Framing the Dialogue

Update – I Plead the Tenth

Update April 14, 2009 – Texas Governor Rick Perry announced today that he would back legislation proposed by fellow Republican state Representative Brandon Creighton in support of state’s rights as outlined in the Tenth Amendment of our Constitution.  House Concurrent Resolution 50, stated that:

“Affirming that the State of Texas claims sovereignty under the Tenth Amendment to the Constitution of the United States over all powers not otherwise enumerated and granted to the federal government by the U.S. Constitution, serving notice to the federal government to cease and desist certain mandates, and providing that certain federal legislation be prohibited or repealed.”

In announcing his support of the Resolution, Gov. Perry stated:

“I believe that our federal government has become oppressive in its size, its intrusion into the lives of our citizens, and its interference with the affairs of our state. That is why I am here today to express my unwavering support for efforts all across our country to reaffirm the states’ rights affirmed by the Tenth Amendment to the U.S. Constitution. I believe that returning to the letter and spirit of the U.S. Constitution and its essential 10th Amendment will free our state from undue regulations, and ultimately strengthen our Union.  Millions of Texans are tired of Washington, DC trying to come down here to tell us how to run Texas.”

Another governor has also thumb his nose at Washington.  Governor Mark Sanford of South Carolina has said that he will reject about $700 million in stimulus money for his state.  Gov. Sanford wanted to use the money to reduce debt, but was told by the White House that money could only be used for government services [entitlements].  Gov. Sanford expressed concern that after the stimulus money was gone, the programs created will require funding by the state.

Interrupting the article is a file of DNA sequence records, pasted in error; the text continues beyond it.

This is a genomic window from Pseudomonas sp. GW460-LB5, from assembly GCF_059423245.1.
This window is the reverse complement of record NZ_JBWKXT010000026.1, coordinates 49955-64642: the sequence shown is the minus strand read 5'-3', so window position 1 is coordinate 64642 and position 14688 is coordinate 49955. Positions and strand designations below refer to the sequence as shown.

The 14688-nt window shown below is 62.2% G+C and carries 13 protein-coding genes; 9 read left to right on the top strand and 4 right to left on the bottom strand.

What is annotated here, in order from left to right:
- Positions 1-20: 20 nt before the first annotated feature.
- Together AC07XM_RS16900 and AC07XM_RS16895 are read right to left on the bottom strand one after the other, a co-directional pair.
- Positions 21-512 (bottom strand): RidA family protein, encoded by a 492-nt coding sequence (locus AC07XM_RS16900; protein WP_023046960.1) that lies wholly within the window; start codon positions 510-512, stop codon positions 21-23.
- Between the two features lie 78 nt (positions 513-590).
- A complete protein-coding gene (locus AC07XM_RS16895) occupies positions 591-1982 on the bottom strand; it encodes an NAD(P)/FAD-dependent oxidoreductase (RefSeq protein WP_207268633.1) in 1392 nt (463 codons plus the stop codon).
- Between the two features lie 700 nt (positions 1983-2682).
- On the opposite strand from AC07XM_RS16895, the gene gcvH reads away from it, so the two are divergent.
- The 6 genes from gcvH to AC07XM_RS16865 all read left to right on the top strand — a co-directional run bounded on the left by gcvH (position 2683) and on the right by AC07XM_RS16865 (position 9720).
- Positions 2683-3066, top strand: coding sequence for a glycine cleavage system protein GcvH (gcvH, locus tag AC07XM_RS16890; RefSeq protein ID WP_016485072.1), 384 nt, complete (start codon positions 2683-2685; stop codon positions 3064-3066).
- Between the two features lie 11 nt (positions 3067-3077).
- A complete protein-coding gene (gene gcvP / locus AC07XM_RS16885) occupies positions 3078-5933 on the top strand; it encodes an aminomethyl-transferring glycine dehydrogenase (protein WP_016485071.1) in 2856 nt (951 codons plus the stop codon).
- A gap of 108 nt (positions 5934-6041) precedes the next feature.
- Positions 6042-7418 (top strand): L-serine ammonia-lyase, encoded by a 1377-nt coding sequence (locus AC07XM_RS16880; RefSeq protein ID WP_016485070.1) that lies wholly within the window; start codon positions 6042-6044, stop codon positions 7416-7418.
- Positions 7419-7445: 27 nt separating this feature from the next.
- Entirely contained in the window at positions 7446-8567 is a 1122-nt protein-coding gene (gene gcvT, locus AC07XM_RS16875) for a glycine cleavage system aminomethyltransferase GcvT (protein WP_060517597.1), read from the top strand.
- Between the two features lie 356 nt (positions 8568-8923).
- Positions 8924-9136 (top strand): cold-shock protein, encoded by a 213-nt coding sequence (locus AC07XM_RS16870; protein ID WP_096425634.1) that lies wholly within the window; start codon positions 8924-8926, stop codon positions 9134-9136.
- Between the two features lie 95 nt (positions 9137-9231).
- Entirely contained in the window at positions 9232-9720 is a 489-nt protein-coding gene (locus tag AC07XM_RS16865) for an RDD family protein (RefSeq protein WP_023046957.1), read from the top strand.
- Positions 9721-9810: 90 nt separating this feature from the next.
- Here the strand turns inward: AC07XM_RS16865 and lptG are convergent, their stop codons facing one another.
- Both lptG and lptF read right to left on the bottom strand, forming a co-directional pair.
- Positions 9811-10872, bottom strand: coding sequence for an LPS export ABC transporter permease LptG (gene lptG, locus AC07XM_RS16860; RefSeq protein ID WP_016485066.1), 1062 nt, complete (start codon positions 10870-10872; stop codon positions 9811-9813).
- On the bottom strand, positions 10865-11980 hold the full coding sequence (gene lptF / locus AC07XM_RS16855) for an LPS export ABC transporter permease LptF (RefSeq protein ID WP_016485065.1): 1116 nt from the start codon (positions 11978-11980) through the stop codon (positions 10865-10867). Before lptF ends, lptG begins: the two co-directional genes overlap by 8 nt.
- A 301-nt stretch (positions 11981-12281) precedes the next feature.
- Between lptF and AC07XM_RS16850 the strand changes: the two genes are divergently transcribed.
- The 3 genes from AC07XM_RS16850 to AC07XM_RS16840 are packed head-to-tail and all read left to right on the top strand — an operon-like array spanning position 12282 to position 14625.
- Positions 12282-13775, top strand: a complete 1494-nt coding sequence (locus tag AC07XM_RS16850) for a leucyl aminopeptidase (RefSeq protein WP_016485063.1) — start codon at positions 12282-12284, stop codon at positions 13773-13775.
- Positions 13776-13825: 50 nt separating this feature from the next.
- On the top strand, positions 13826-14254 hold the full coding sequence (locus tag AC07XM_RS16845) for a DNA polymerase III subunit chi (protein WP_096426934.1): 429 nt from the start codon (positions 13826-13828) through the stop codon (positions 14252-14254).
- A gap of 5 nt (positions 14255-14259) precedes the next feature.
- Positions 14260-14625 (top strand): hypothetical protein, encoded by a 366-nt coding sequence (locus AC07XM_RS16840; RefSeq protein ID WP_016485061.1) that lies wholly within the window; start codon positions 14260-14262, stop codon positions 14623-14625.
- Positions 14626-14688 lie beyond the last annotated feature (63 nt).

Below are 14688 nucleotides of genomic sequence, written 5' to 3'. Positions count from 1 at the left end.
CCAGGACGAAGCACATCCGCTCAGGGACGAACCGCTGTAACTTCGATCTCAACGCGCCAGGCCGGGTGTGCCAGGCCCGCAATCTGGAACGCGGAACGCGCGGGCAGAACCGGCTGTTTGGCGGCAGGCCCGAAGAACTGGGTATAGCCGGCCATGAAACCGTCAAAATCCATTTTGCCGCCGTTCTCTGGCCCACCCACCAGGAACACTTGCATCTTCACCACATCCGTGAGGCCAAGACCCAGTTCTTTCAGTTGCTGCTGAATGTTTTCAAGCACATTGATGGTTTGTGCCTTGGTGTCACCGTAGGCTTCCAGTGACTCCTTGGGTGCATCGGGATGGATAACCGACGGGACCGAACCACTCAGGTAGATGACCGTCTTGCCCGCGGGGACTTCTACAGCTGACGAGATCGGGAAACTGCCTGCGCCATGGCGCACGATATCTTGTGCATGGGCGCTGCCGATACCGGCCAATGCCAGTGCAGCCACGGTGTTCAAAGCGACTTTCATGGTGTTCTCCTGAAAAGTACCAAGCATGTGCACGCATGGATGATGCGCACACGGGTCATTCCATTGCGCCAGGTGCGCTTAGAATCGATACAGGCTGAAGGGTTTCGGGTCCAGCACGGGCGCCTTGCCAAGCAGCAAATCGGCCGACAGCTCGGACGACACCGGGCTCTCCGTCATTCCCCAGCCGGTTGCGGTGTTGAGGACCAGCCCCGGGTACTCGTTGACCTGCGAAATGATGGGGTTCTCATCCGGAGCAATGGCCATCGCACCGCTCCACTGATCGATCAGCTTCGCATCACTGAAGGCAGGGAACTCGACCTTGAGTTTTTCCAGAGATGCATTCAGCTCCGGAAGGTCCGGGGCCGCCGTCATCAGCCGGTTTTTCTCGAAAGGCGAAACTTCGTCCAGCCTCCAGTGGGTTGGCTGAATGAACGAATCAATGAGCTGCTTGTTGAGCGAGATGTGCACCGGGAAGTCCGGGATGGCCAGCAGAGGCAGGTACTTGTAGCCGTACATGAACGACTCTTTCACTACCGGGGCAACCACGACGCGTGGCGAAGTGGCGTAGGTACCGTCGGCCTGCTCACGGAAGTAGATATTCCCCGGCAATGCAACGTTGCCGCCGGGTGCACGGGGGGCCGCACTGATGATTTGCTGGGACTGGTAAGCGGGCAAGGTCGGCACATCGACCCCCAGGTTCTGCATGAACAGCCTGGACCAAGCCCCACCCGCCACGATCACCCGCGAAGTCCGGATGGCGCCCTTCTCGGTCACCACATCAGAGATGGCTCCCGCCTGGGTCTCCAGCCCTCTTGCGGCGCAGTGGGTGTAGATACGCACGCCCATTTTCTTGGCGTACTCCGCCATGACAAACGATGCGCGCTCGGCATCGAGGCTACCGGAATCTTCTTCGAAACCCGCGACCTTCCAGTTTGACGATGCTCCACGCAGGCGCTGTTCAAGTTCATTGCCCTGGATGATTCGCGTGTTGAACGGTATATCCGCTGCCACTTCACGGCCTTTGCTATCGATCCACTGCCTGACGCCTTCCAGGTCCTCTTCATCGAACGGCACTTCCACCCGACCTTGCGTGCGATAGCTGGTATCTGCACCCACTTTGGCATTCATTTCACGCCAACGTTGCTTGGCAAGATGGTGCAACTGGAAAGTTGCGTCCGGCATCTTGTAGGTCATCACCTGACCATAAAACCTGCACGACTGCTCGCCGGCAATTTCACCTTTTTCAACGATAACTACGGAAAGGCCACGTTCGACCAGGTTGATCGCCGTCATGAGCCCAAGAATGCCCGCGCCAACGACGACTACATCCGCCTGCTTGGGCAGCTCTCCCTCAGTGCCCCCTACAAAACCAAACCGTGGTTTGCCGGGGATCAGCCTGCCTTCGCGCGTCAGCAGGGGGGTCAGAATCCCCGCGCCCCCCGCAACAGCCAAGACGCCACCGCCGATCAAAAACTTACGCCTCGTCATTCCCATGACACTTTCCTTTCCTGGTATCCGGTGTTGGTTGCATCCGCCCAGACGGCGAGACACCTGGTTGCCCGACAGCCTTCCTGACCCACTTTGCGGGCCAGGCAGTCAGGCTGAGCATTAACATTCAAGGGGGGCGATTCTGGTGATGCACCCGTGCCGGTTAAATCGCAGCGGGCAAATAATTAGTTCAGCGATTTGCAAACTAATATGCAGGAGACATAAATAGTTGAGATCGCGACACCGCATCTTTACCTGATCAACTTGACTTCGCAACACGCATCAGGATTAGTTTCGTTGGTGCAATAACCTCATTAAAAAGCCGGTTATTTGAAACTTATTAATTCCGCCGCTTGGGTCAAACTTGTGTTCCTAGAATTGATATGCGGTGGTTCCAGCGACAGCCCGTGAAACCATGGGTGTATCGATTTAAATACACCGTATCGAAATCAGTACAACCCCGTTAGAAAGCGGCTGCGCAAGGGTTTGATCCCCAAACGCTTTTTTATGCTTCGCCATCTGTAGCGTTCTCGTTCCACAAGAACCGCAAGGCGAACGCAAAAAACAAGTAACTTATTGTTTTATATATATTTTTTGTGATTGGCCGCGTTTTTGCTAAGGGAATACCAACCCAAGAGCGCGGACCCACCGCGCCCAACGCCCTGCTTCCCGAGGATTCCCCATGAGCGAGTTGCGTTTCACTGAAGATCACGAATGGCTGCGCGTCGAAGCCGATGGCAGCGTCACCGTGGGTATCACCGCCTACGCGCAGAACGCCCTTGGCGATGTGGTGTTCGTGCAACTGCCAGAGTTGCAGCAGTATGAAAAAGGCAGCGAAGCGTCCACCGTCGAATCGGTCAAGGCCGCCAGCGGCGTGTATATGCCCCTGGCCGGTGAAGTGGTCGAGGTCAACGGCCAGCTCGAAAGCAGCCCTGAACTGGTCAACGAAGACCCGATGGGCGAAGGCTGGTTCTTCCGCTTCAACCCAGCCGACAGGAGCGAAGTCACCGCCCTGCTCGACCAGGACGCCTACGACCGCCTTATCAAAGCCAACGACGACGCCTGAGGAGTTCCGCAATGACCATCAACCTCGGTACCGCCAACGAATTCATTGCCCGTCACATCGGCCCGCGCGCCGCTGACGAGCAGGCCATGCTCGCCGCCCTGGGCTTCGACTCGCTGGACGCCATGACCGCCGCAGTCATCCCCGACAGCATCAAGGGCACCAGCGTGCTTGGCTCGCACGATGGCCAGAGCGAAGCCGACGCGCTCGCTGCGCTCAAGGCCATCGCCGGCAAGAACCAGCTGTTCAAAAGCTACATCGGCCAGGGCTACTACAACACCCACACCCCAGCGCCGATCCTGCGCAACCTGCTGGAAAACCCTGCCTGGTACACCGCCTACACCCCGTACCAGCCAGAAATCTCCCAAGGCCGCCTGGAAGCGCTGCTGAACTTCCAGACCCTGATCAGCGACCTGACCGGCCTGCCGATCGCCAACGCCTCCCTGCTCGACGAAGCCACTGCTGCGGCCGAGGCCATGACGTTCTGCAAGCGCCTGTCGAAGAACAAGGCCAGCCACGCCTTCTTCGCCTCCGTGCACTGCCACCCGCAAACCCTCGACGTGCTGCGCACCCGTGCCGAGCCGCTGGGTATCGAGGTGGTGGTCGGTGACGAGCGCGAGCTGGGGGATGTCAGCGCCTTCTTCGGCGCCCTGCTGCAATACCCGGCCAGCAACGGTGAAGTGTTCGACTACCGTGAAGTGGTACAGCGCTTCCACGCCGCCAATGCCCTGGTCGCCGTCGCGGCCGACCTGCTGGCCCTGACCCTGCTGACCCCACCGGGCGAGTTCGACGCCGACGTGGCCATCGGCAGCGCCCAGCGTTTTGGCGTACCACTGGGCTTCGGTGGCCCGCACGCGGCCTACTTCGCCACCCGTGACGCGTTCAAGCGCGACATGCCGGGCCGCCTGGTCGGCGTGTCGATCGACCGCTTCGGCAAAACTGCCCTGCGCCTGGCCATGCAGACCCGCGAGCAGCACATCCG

“It cuts against the notion of federalism and the idea of each state having the flexibility to act in a manner that best suits its needs. As a result, we will not be seeking the use of these federal funds for the way they put our state even further into an unconscionable level of debt…. We simply cannot afford to base 10 percent of our state budget on money that will disappear in two years’ time.”

All may be lost at the state legislature can override the governor’s objections and take the money anyway.  It seems that a provision was placed in the stimulus legislation allowing this end run. 

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